Light Therapy for Seasonal Affective Disorder
How to use a light box for seasonal depression.
A light box (sometimes called a light therapy box) is a first-line treatment. Within a week, it helps half of patients and, according to the National Association for the Mentally Ill Fact Sheet on SAD, most people experience no side effects.
Here is a summary of how to use a light box.
First assess its safety for you. Light boxes are available over the counter. ClevelandClinic.com’s section on seasonal depression says, “Light therapy is generally safe and well tolerated. However, there are some contraindications (e.g., conditions such as diabetes or retinopathies, certain medications) because of the potential risk of damage to the retina of the eye. Bright light therapy can cause hypomanic or manic symptoms; therefore, individuals with bipolar affective disorder require medical supervision to use light therapy.”
The Mayo Clinic says “It's always a good idea to talk to a doctor before starting light therapy, but it's especially important if:
You have a condition that makes your skin especially sensitive to light, such as systemic lupus erythematosus
You take medications that increase your sensitivity to sunlight, such as certain antibiotics, anti-inflammatories or the herbal supplement St. John's Wort.
You have an eye condition that makes your eyes vulnerable to light damage
You have a history of skin cancer.”
Where to position it? Depending on the unit and your comfort needs, twelve to 30 inches away from you. Position it at or slightly above eye level but to the side so that you’re not looking right into the light.
When: The Mayo Clinic says it may be most effective if you use the light box shortly after waking, perhaps while you’re getting dressed and/or eating breakfast
How long? 30 minutes is standard but the Mayo Clinic suggests that you might want to start with 15 and gradually extend to 30.
How intense? 10,000 lux is the standard intensity—approximately the brightness of a sunny day outside. The Sunbox Company recommends starting there and if you’re among the small percentage of people who develop a side effect such as headache or eye strain, simply move the light a few inches further away or cut the amount of time.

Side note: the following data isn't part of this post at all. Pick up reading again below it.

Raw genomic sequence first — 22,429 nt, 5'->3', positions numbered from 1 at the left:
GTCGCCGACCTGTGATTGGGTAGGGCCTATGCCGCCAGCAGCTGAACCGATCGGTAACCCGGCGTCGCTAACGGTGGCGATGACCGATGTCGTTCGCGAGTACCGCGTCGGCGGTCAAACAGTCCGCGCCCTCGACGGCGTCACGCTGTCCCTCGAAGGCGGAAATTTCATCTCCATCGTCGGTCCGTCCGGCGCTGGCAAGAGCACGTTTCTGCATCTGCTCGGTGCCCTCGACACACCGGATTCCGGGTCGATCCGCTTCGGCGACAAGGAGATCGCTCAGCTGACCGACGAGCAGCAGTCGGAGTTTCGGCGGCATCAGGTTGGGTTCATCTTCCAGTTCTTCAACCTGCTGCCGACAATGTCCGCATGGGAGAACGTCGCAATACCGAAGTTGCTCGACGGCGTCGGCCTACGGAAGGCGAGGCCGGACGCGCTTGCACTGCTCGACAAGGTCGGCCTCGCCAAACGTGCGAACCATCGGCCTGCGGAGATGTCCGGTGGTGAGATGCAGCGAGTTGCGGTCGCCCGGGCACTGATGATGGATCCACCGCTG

You may well see improvement within a week but you need to continue to use the light box daily until as late as early May.
Which light box?
The Mayo Clinic suggests getting a light box that is specifically for seasonal affective disorder and that emits white light and that blocks out 99% or more of the UV light. LED lights are cooler and use less electricity.
Lightphoria has all of the above characteristics, has three light levels (5,000, 8,000, and 10,000 lux) and is the #1 bestselling light box on Amazon.com ($69.67) with more than 1,000 reviews with an average of 4.5 stars. Among its pluses is portability. That can be important because if you use it for a half hour in the morning, you might, for example, keep it with you while you’re getting dressed and then take it into the kitchen as you’re eating breakfast.
In addition to proper use of a light box, exercise—especially outdoors—can help as well as spending plenty of indoor time in a bright room—open those window shades. And if possible, take a winter vacation in a sunny location.
Seasonal affective disorder can sometimes be adequately treated without drugs or psychotherapy. Often, you can significantly improve with just a light box, exercise, and time in bright places, ideally including that week in Hawaii.